|Publication number||US6294055 B2|
|Application number||US 09/152,111|
|Publication date||Sep 25, 2001|
|Filing date||Sep 11, 1998|
|Priority date||Sep 24, 1997|
|Also published as||CA2245155A1, CA2245155C, DE69837514D1, DE69837514T2, EP0905085A1, EP0905085B1, US20010004961|
|Publication number||09152111, 152111, US 6294055 B2, US 6294055B2, US-B2-6294055, US6294055 B2, US6294055B2|
|Inventors||Ralf Herkelmann, Carsten Brosch, Vincent Wilmet|
|Original Assignee||Solvay S.A.|
|Export Citation||BiBTeX, EndNote, RefMan|
|Patent Citations (25), Referenced by (15), Classifications (14), Legal Events (6)|
|External Links: USPTO, USPTO Assignment, Espacenet|
The present invention relates to a process for the separation of hydrogen fluoride from its mixtures with a hydrofluoroalkane containing from 3 to 6 carbon atoms.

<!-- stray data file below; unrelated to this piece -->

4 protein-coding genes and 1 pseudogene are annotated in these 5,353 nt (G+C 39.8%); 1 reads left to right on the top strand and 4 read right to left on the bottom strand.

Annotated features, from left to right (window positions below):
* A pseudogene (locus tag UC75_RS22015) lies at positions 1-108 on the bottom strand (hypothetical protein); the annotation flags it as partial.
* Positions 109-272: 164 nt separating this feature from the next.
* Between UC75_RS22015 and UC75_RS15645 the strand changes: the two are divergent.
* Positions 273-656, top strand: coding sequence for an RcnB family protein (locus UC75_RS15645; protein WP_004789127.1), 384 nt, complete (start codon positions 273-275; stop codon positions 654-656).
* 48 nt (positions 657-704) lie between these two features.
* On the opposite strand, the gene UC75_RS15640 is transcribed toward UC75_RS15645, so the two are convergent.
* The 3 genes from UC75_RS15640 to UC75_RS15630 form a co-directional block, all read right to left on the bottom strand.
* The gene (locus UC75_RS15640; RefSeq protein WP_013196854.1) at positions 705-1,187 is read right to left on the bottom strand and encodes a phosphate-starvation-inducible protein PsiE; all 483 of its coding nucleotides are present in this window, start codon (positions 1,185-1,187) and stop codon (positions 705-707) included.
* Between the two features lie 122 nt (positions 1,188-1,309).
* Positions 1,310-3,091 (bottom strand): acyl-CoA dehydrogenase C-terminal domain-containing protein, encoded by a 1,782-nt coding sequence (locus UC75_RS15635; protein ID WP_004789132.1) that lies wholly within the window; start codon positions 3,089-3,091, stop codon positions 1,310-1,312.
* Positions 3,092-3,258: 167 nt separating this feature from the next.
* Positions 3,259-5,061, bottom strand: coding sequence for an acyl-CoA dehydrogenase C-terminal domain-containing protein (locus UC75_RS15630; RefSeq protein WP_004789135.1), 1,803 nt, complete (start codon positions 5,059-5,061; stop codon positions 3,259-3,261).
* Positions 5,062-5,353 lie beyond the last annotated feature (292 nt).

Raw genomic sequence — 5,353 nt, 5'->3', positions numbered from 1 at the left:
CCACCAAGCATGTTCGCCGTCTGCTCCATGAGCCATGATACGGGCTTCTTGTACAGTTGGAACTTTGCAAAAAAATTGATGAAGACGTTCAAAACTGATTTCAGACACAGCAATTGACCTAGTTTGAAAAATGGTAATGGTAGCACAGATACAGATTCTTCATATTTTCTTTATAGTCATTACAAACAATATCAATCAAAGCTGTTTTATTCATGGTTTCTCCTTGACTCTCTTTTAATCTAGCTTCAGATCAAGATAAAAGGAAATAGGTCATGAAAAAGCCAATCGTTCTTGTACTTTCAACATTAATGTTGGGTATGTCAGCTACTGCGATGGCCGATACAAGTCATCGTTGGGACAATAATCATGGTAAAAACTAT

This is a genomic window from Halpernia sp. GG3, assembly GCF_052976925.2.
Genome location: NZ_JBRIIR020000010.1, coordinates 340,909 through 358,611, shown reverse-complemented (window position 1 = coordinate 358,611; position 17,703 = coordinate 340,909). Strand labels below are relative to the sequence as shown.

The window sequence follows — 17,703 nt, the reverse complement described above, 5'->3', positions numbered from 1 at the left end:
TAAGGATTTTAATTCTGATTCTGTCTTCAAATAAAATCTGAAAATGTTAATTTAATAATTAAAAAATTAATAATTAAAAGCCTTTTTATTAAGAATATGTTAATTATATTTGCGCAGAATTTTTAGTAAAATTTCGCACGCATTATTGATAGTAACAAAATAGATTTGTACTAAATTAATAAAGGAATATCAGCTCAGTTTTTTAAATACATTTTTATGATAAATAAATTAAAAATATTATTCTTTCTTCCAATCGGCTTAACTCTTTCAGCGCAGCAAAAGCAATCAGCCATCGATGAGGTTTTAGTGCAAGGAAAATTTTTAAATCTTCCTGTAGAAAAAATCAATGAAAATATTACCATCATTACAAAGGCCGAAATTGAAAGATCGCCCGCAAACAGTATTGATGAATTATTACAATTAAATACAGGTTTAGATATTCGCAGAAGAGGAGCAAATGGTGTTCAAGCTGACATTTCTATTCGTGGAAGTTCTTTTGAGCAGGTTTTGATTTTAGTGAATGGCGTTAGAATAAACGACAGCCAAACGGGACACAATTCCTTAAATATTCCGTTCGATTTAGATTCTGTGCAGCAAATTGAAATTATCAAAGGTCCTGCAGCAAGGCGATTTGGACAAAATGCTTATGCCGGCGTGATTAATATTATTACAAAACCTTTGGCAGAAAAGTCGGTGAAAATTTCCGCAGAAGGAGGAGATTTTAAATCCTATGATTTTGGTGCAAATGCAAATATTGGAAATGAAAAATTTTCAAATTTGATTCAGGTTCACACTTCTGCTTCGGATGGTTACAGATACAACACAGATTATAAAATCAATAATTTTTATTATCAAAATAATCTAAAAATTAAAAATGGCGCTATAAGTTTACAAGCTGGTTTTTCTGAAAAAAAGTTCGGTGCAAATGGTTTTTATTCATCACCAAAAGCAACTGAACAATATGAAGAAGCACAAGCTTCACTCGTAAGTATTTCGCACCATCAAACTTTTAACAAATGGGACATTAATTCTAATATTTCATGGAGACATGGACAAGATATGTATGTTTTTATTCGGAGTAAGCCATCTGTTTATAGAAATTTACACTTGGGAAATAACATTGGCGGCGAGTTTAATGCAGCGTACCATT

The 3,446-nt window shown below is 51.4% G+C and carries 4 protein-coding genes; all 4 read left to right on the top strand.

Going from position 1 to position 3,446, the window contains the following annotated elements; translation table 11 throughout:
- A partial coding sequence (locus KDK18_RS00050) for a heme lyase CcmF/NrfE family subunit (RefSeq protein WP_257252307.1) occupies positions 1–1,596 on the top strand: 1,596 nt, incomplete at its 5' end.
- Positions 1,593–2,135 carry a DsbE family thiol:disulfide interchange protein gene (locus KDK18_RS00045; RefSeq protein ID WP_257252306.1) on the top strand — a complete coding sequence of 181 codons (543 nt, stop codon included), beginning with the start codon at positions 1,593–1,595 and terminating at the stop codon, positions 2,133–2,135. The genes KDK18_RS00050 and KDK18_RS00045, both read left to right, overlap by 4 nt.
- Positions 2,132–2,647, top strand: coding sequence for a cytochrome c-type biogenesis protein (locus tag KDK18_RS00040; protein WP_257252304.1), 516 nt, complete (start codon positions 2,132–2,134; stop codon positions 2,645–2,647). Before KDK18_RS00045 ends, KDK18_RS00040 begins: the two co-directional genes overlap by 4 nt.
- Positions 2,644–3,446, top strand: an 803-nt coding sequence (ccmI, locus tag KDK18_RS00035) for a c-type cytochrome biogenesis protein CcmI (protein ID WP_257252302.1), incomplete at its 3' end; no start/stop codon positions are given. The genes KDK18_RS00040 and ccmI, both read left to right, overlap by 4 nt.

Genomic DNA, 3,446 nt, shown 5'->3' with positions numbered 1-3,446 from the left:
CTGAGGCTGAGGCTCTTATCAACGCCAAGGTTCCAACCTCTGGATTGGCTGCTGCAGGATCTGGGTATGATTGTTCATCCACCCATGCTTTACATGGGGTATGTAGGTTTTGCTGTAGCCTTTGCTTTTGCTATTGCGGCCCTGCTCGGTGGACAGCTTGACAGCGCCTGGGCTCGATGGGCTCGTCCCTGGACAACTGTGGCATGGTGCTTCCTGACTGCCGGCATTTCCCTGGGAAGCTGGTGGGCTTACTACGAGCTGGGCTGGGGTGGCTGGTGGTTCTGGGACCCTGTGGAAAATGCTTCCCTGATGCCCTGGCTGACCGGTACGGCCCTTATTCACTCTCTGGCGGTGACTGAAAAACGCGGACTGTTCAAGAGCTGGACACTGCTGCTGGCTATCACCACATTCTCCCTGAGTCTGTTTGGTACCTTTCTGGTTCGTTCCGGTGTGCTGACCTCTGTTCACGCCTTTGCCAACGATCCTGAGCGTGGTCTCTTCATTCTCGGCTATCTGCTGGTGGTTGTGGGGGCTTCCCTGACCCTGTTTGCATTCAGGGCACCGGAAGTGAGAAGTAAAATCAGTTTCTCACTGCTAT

Hydrofluoroalkanes can be prepared by reaction of a suitable chloro precursor with hydrogen fluoride, as disclosed, for example, in patent applications EP-A1-0,699,649 and WO-A1-97/15540 (in the name of Solvay) and in patent application WO-A1-97/05089. In such a process, on leaving the hydrofluorination reactor, the mixture of reaction products contains, besides the desired hydrofluoroalkane, hydrogen chloride originating from the elimination of the chlorine atom(s) from the starting chloro precursor, hydrogen fluoride and unconverted chloro precursor, optionally inert diluents, as well as low amounts of various by-products. Given that the process is usually performed with an excess of hydrogen fluoride relative to the chloro precursor, unconverted hydrogen fluoride usually remains in the mixture of reaction products. Although most of the constituents of the mixture of reaction products can readily be separated out completely by distillation, a complete separation between the hydrogen fluoride and the hydrofluoroalkane is generally very difficult to achieve by distillation, since these compounds often form azeotropic mixtures.